World Athletics Made a Big Change to World/Olympic 10,000m Qualifying and No One Is Talking About It
By Jonathan Gault
February 14, 2023
If the qualifying window for the 2023 World Athletics Championships ended today, the following athletes would be qualified as part of the 27-athlete field in the women’s 10,000 meters:
- Lara Luengo of Spain, who owns personal bests of 16:10 for 5,000 and 32:43 for 10k (roads).
- Veerle Bakker of the Netherlands, who has a 15:54 5,000 personal best and has never raced a 10k on the track or roads.
- Maria Lucineida Da Silva of Brazil, who has run personal bests of 16:23 for 5,000 and 34:01 for 10,000. She is currently ranked 287th in the world in the 10,000 meters.
The following athletes would not be qualified for the 27-person field:
- Alicia Monson of the USA, who ran 30:59 to finish 13th at last year’s World Championships. She is currently ranked #15 in the world in the 10,000.
- Lonah Salpeter of Israel, who ran 30:46 to finish 3rd at last year’s European Championships. She is currently ranked #17 in the world in the 10,000.
Assuming they accept their places, three women who have never held World Championship standard pace (30:40.00) for even half the distance of the race would be on the start line of a World Championship final. Monson and Salpeter would not.
How can that be? Well when World Athletics begins determining the fields for this year’s World Championships in Budapest, it will extend eight invitations to athletes based on their World Cross Country Ranking. It will follow the same process a year later for the 2024 Olympic Games in Paris: eight spots out of 27 (30% of the field) in the most prestigious 10,000-meter race in the world will be reserved for athletes based solely on their performances in cross country races.
As of right now, almost no one seems to realize this fact.
Of course, the qualifying window for Worlds does not end today; it ends on July 30, and things will change between now and then. There is one gold-level meet remaining on the World Athletics Cross Country Tour this season, plus the World Cross Country Championships in Australia on February 18, which will shuffle the world rankings. And a few more athletes will hit the 10,000 entry standard; Monson, for instance, will be part of a field chasing the qualifying mark at The TEN in California on March 4, but one thing will not change: eight athletes will still get in via their cross country rankings.
A shift in qualifying
Over the last few years, World Athletics has attempted to place a greater emphasis on its world rankings when it comes to qualifying for global championships. Its aim is for 50% of the field in each event to come via entry standard and the other 50% to come via world ranking, and the result is an incredibly tough set of entry standards for the 2023 Worlds and an even tougher set for the 2024 Olympics. It’s not hard to figure out the thought process here. Making the standards harder encourages athletes to compete more frequently in major competitions to boost their world ranking rather than racing sparingly and putting all efforts into one time-trial-type race to hit a standard.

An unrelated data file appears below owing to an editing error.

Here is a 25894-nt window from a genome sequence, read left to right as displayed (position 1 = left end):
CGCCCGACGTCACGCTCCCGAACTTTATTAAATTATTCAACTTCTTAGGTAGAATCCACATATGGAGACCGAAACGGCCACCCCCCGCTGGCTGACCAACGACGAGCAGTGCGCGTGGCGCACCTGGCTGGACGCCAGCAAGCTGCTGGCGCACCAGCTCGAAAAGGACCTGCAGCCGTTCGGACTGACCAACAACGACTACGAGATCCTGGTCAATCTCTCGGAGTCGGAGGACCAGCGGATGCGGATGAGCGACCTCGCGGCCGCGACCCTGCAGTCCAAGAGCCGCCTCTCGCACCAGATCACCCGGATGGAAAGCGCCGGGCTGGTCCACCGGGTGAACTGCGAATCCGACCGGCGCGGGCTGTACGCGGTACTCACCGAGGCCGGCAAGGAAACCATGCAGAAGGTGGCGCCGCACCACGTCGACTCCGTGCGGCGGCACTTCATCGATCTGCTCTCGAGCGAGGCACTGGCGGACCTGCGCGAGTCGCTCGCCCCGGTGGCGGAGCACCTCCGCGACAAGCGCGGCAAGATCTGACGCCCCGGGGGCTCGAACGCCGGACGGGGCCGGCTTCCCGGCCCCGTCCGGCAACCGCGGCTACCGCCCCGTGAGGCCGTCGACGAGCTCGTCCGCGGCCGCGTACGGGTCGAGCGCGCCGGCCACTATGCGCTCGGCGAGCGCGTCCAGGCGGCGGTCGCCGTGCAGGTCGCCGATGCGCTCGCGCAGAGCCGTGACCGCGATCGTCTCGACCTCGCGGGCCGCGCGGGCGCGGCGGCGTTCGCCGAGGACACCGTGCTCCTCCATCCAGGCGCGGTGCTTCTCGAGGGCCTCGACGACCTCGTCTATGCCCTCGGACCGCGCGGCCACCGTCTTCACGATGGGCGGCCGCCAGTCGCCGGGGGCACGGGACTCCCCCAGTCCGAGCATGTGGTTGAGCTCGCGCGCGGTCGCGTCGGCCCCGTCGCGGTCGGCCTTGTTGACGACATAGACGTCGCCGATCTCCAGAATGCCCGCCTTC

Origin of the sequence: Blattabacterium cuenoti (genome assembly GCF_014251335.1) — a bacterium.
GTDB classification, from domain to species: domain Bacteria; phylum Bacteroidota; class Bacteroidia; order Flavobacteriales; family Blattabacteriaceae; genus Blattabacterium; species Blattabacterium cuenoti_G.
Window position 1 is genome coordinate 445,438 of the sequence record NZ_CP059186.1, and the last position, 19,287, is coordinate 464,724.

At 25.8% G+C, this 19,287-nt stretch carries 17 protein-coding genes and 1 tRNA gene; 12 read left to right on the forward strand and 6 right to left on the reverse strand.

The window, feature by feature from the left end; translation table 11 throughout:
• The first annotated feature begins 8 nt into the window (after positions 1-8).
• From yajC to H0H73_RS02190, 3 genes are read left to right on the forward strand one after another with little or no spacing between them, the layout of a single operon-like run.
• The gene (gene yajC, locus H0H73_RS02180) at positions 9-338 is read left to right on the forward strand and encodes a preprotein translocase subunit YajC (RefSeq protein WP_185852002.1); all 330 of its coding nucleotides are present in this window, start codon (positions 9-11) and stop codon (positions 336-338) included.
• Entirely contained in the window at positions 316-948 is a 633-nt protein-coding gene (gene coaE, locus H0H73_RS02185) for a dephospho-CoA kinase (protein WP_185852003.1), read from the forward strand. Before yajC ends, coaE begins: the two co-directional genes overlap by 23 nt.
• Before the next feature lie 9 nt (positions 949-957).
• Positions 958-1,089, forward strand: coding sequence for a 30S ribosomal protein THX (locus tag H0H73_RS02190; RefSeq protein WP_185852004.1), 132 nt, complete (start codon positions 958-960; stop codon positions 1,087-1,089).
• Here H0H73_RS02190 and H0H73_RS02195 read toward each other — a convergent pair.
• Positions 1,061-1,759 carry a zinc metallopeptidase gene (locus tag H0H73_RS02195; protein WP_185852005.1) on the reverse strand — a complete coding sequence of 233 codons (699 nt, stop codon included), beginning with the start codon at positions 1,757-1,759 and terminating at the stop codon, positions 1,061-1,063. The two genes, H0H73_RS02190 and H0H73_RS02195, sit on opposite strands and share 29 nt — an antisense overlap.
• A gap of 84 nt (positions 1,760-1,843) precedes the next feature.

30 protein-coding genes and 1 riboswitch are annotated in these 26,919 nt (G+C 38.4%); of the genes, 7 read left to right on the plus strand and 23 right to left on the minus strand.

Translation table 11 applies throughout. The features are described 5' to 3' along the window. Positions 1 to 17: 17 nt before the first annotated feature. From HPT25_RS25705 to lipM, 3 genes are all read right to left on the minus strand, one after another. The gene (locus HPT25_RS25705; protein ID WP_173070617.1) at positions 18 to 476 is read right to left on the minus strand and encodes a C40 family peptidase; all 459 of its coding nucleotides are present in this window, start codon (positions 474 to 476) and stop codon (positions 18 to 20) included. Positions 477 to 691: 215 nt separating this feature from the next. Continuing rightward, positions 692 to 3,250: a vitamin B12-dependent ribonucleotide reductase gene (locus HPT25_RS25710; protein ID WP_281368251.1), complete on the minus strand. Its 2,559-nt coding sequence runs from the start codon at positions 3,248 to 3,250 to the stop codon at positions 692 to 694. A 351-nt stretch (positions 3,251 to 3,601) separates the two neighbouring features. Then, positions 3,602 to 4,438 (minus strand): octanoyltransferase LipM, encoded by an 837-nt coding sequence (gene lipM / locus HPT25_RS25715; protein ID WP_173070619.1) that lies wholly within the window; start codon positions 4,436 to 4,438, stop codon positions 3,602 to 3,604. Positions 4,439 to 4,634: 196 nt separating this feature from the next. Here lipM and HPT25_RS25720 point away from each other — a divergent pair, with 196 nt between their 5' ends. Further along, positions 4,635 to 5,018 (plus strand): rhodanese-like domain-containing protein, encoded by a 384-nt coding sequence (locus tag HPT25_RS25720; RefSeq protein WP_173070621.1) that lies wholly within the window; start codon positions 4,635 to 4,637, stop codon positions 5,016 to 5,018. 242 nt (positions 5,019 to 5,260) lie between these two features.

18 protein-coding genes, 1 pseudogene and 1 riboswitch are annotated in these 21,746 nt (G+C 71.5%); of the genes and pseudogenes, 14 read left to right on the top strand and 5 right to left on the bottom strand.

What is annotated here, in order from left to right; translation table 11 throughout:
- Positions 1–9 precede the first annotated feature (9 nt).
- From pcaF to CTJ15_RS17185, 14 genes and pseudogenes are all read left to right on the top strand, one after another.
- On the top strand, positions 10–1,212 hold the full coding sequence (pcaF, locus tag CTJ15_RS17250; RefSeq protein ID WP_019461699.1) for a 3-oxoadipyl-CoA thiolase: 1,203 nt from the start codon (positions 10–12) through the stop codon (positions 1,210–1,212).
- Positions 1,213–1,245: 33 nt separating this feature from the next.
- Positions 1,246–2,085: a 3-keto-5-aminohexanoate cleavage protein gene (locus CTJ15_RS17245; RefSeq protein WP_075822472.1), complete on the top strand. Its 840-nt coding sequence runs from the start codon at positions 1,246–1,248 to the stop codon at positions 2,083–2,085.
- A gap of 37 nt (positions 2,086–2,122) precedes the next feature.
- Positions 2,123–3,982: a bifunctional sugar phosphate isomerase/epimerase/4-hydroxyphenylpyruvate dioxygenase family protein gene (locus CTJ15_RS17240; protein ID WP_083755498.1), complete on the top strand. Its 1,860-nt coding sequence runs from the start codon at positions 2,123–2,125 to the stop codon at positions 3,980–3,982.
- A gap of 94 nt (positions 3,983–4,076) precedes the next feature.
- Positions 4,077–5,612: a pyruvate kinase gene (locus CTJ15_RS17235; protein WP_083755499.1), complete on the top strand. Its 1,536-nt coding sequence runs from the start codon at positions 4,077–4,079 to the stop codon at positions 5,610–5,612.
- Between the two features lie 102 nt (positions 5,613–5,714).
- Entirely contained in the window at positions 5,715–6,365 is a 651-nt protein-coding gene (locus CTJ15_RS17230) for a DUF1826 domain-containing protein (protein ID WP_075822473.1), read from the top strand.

But things get tricky in the 10,000 meters. There are very few elite 10,000-meter races staged worldwide each year, and those races are a grind — it can take a while to recover from 6+ miles of hard racing on a track. What’s more, an athlete only requires two 10,000m performances in the last 18 months to earn a world ranking. Shifting to a rankings-based qualification system in the 10,000 wouldn’t lead to athletes running appreciably more 10,000’s.
Instead, World Athletics made several changes to the 10,000m qualification system for the 2023 Worlds. As in previous years, anyone who hits the entry standard (27:10.00 for men, 30:40.00 for women) will be considered qualified. And, for the first time, athletes will also be able to qualify with a road race time. This solves a problem that arose in 2022 when Kibiwott Kandie, who ran 26:50 on the road in April, won the Kenyan trials by running 27:33 at altitude in Nairobi but didn’t get to go to Worlds because he lacked the 27:28 standard.
Previously, athletes who finished in the top 15 at that year’s World Cross Country Championships were also considered to have the World standard in the 10,000 meters. That provision was removed for 2023.
The biggest change to the 10,000 qualification system was the addition of this line to the qualification procedures: a quota of 8 athletes will be assigned to the top positioned athletes, not otherwise qualified through entry standards or other ways, in the senior Men’s and Women’s World Ranking for Cross Country at the end of the qualification period.
That line went largely unnoticed when the qualification system was first announced in August 2022, but could have major implications for American athletes such as Monson, Joe Klecker, and Woody Kincaid, none of whom currently has the automatic standard.
How the field for the 10,000 at the 2023 Worlds will be determined